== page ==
Along with Joker, players will find themselves locking horns with Harley Quinn, Zsasz, Scarecrow, Poison Ivy, Killer Croc and Bane though they're hardly the only super-baddies in Arkham. Just about any lover of superhero comics will love all the references - obscure or otherwise - to the broader mythology of Batman. Early in the game, the Riddler makes radio contact with Batman and challenges the dark knight to find dozens of objects Riddler's hidden on the island. They're not necessary to complete the game but you get rewards for completing challenges (I don't know them all, because honestly while I've finished the game I never managed to find everything). Some are simply "Riddler trophies" in hard-to-get-to spots. Some are patient interview tapes with inmates like Joker, Croc, Ivy, etc. Then there are certain items comicdom's favorite smart-ass didn't hide himself, but have to be identified with only his riddles for guidance, and many of these are objects belonging to, or newly emptied prison cells of, the absent members of Batman's rogue's gallery. While the villains don't appear in the game, players will find references to Penguin, Catwoman, Two-Face, the Ventriliquist, the Calendar Man, Mister Freeze, Mad Hatter and more. Mentioning my favorite of these fun additions would be a bit of a spoiler, so simply allow me to say the developers figured out a very inventive way to include Clayface in the game. And of course, all of these little references have potential to be more than simply references should Arkham Asylum enjoy a sequel, since Joker's actions have allowed for most of the aforementioned bad guys (including Riddler) to run free.
Also, while Batman: Arkham Asylum isn't the video game version of the Grant Morrison/Dave McKean GN of the same name (that would be one trippy damn video game), there's obviously a lot of inspiration from that story, as well as numerous direct references. The dark, tragic story of Amadeus Arkham is told in the game directly from the mouth of Arkham's ghost. Chapters of the tale can be accessed when the player finds stone tablets hidden in secret chambers, caves, and other various nooks and crannies throughout Arkham. Readers of the Morrison/McKean GN may notice the shapes of beetles littered throughout the architecture of Arkham's buildings. If you care to, you can even find Arkham's gravestone.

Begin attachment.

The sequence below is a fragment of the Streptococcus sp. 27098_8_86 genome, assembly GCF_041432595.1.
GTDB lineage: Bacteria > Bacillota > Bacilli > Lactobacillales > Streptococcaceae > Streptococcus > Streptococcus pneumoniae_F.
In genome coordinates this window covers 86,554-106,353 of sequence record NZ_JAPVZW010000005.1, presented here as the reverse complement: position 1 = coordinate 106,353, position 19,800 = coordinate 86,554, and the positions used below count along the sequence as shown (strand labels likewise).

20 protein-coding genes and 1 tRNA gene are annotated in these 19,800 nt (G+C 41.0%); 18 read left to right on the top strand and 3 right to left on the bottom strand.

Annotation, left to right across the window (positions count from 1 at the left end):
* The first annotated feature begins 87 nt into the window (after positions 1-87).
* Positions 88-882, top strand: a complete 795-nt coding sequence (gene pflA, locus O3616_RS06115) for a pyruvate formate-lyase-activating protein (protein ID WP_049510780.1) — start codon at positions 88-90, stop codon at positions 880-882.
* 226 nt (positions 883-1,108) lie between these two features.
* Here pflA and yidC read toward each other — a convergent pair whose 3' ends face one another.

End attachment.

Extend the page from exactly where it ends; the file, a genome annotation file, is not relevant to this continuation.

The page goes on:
As far as its playability, controlling Batman is surprisingly easy. I'm still new to the most recent generation of video games, and I was worried there would be a complex button combination for every single move, but instead Arkham Asylum uses what the developers call a "freeflow" combat system. In other words, while there are maybe two moves that require specific button combos, for the most part there's one button to hit, one button to counter. The game decides exactly what Batman is going to do when you hit either button (e.g., whether he kicks a guy in the face or punches him in the stomach). It sounds almost too easy, but it's difficult to truly master. Eventually, you'll find yourself in the middle of crowds of literally a dozen or more thugs - some with automatic rifles, electrified batons, knives, and sometimes even boxes or cinder blocks they'll toss at your head - along with a Bane-ified thug or two, and it won't seem like child's play then. There's also a series of great stealth attacks. You can grab bad guys with grappling guns and pull them off catwalks. You can hang below them from a ledge, reach up, bang their heads on a railing and then throw them off. You can hang upside down from gargoyles (you had to know there'd be gargoyles), grab a thug, pull him up a wall and then hang him from the gargoyle. You can even wait until another thug walks under the first guy you strung up, cut the rope with a well-placed bat-a-rang, and take out the thug with the unconscious body of his buddy. As the game progresses, you get more and more gadgets (starting out with only bat-a-rangs), and your options just multiply from there.